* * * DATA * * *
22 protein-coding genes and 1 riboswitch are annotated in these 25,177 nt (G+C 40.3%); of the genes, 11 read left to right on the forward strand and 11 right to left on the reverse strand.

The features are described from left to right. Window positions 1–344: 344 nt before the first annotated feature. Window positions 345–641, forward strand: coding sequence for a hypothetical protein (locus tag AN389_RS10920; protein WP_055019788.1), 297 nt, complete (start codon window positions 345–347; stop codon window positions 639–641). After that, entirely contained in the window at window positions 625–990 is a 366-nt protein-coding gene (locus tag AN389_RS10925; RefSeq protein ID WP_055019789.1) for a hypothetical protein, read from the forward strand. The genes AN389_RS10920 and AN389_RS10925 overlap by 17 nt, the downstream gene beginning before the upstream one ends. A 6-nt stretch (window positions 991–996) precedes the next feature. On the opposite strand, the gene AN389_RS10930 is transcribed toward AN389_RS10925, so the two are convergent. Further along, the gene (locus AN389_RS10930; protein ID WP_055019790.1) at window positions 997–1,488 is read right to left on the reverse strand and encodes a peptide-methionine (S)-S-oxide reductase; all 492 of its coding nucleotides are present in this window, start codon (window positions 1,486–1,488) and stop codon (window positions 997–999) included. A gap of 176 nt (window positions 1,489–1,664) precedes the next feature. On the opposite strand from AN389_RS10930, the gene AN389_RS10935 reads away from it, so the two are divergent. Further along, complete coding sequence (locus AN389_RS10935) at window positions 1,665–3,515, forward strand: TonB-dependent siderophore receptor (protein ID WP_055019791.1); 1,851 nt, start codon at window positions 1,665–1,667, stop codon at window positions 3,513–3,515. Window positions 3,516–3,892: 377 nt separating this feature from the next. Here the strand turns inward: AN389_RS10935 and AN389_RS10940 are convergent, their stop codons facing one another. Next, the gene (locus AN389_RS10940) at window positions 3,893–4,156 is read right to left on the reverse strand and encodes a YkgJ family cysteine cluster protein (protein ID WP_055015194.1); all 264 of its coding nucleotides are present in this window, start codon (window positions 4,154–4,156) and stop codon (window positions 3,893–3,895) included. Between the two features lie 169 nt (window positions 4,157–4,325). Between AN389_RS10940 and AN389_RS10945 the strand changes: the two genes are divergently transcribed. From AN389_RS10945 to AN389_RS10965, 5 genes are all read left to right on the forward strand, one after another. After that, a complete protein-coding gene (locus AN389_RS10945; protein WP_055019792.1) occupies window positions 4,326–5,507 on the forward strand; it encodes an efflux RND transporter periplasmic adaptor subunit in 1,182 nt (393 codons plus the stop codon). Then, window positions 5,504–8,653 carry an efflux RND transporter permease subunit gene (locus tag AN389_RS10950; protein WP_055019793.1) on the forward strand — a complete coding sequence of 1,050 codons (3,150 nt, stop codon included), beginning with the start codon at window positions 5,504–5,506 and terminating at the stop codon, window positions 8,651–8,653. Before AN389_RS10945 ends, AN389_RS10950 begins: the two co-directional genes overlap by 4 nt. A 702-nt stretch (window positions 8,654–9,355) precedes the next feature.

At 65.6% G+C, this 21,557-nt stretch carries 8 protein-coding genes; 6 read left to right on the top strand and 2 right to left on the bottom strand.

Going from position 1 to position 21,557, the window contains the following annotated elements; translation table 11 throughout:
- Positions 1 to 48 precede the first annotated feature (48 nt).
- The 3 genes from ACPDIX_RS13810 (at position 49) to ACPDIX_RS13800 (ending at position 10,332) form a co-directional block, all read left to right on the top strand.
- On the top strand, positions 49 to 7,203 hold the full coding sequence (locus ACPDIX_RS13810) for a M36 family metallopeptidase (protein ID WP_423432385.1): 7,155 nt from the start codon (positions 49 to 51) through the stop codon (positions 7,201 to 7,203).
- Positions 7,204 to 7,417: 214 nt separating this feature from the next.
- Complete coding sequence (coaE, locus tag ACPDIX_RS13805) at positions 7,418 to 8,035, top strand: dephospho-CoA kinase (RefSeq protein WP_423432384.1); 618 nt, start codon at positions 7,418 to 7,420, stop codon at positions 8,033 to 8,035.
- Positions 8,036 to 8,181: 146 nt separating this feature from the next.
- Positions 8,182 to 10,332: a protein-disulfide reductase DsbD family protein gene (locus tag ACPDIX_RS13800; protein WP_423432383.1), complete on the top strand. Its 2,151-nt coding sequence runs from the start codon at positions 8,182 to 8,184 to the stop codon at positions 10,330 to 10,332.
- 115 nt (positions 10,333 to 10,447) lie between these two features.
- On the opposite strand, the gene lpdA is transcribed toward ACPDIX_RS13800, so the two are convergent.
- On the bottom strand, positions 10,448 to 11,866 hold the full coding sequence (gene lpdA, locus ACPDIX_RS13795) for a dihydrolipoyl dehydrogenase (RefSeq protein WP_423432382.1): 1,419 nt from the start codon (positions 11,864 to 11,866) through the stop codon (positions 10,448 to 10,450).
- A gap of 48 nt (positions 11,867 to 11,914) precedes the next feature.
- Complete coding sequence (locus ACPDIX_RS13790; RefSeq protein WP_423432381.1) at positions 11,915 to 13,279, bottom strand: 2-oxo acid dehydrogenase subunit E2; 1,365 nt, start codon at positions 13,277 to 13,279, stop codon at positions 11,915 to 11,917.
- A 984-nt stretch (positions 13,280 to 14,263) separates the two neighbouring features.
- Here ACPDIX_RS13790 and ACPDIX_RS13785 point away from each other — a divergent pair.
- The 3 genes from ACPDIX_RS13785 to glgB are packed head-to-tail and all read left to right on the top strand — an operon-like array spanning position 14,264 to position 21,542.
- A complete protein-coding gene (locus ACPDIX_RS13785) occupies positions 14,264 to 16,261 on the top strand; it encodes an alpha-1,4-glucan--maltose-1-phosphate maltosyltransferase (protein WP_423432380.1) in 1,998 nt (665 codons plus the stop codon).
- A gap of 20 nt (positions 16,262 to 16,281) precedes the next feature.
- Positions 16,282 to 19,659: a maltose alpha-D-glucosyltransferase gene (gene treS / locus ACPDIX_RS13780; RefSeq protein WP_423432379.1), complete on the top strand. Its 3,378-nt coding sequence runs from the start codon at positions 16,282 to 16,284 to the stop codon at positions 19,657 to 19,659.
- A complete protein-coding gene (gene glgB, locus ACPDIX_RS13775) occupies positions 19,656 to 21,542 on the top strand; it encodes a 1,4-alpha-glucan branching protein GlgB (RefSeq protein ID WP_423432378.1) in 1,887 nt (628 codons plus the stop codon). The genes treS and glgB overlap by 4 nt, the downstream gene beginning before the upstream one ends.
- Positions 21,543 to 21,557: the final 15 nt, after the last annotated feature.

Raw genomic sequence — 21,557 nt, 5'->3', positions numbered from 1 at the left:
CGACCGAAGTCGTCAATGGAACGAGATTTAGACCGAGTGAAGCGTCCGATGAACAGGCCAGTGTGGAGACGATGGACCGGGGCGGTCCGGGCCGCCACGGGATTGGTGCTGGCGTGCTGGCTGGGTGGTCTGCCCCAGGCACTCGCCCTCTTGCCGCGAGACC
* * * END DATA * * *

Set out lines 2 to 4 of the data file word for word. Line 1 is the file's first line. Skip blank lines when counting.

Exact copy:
The features are described from left to right. Window positions 1–344: 344 nt before the first annotated feature. Window positions 345–641, forward strand: coding sequence for a hypothetical protein (locus tag AN389_RS10920; protein WP_055019788.1), 297 nt, complete (start codon window positions 345–347; stop codon window positions 639–641). After that, entirely contained in the window at window positions 625–990 is a 366-nt protein-coding gene (locus tag AN389_RS10925; RefSeq protein ID WP_055019789.1) for a hypothetical protein, read from the forward strand. The genes AN389_RS10920 and AN389_RS10925 overlap by 17 nt, the downstream gene beginning before the upstream one ends. A 6-nt stretch (window positions 991–996) precedes the next feature. On the opposite strand, the gene AN389_RS10930 is transcribed toward AN389_RS10925, so the two are convergent. Further along, the gene (locus AN389_RS10930; protein ID WP_055019790.1) at window positions 997–1,488 is read right to left on the reverse strand and encodes a peptide-methionine (S)-S-oxide reductase; all 492 of its coding nucleotides are present in this window, start codon (window positions 1,486–1,488) and stop codon (window positions 997–999) included. A gap of 176 nt (window positions 1,489–1,664) precedes the next feature. On the opposite strand from AN389_RS10930, the gene AN389_RS10935 reads away from it, so the two are divergent. Further along, complete coding sequence (locus AN389_RS10935) at window positions 1,665–3,515, forward strand: TonB-dependent siderophore receptor (protein ID WP_055019791.1); 1,851 nt, start codon at window positions 1,665–1,667, stop codon at window positions 3,513–3,515. Window positions 3,516–3,892: 377 nt separating this feature from the next. Here the strand turns inward: AN389_RS10935 and AN389_RS10940 are convergent, their stop codons facing one another. Next, the gene (locus AN389_RS10940) at window positions 3,893–4,156 is read right to left on the reverse strand and encodes a YkgJ family cysteine cluster protein (protein ID WP_055015194.1); all 264 of its coding nucleotides are present in this window, start codon (window positions 4,154–4,156) and stop codon (window positions 3,893–3,895) included. Between the two features lie 169 nt (window positions 4,157–4,325). Between AN389_RS10940 and AN389_RS10945 the strand changes: the two genes are divergently transcribed. From AN389_RS10945 to AN389_RS10965, 5 genes are all read left to right on the forward strand, one after another. After that, a complete protein-coding gene (locus AN389_RS10945; protein WP_055019792.1) occupies window positions 4,326–5,507 on the forward strand; it encodes an efflux RND transporter periplasmic adaptor subunit in 1,182 nt (393 codons plus the stop codon). Then, window positions 5,504–8,653 carry an efflux RND transporter permease subunit gene (locus tag AN389_RS10950; protein WP_055019793.1) on the forward strand — a complete coding sequence of 1,050 codons (3,150 nt, stop codon included), beginning with the start codon at window positions 5,504–5,506 and terminating at the stop codon, window positions 8,651–8,653. Before AN389_RS10945 ends, AN389_RS10950 begins: the two co-directional genes overlap by 4 nt. A 702-nt stretch (window positions 8,654–9,355) precedes the next feature.

At 65.6% G+C, this 21,557-nt stretch carries 8 protein-coding genes; 6 read left to right on the top strand and 2 right to left on the bottom strand.

Going from position 1 to position 21,557, the window contains the following annotated elements; translation table 11 throughout: